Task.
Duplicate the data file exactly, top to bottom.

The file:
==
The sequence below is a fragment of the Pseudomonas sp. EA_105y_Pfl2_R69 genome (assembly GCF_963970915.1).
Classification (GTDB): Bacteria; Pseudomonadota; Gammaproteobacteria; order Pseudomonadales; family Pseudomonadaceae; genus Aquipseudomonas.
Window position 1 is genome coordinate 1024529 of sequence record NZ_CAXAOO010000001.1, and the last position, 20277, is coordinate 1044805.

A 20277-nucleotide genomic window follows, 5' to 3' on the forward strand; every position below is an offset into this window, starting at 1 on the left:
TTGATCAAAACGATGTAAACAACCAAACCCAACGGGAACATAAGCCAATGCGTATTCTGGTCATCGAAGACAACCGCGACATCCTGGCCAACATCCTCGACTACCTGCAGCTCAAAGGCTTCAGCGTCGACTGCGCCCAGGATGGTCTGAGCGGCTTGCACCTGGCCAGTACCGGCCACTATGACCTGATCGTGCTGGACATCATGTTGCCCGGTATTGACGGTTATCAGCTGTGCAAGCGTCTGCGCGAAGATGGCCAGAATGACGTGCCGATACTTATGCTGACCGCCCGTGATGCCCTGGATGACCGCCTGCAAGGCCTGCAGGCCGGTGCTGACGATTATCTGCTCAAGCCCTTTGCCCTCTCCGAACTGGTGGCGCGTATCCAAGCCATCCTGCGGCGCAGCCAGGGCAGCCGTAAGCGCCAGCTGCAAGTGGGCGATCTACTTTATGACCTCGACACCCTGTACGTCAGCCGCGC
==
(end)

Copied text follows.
The sequence below is a fragment of the Pseudomonas sp. EA_105y_Pfl2_R69 genome (assembly GCF_963970915.1).
Classification (GTDB): Bacteria; Pseudomonadota; Gammaproteobacteria; order Pseudomonadales; family Pseudomonadaceae; genus Aquipseudomonas.
Window position 1 is genome coordinate 1024529 of sequence record NZ_CAXAOO010000001.1, and the last position, 20277, is coordinate 1044805.

A 20277-nucleotide genomic window follows, 5' to 3' on the forward strand; every position below is an offset into this window, starting at 1 on the left:
TTGATCAAAACGATGTAAACAACCAAACCCAACGGGAACATAAGCCAATGCGTATTCTGGTCATCGAAGACAACCGCGACATCCTGGCCAACATCCTCGACTACCTGCAGCTCAAAGGCTTCAGCGTCGACTGCGCCCAGGATGGTCTGAGCGGCTTGCACCTGGCCAGTACCGGCCACTATGACCTGATCGTGCTGGACATCATGTTGCCCGGTATTGACGGTTATCAGCTGTGCAAGCGTCTGCGCGAAGATGGCCAGAATGACGTGCCGATACTTATGCTGACCGCCCGTGATGCCCTGGATGACCGCCTGCAAGGCCTGCAGGCCGGTGCTGACGATTATCTGCTCAAGCCCTTTGCCCTCTCCGAACTGGTGGCGCGTATCCAAGCCATCCTGCGGCGCAGCCAGGGCAGCCGTAAGCGCCAGCTGCAAGTGGGCGATCTACTTTATGACCTCGACACCCTGTACGTCAGCCGCGC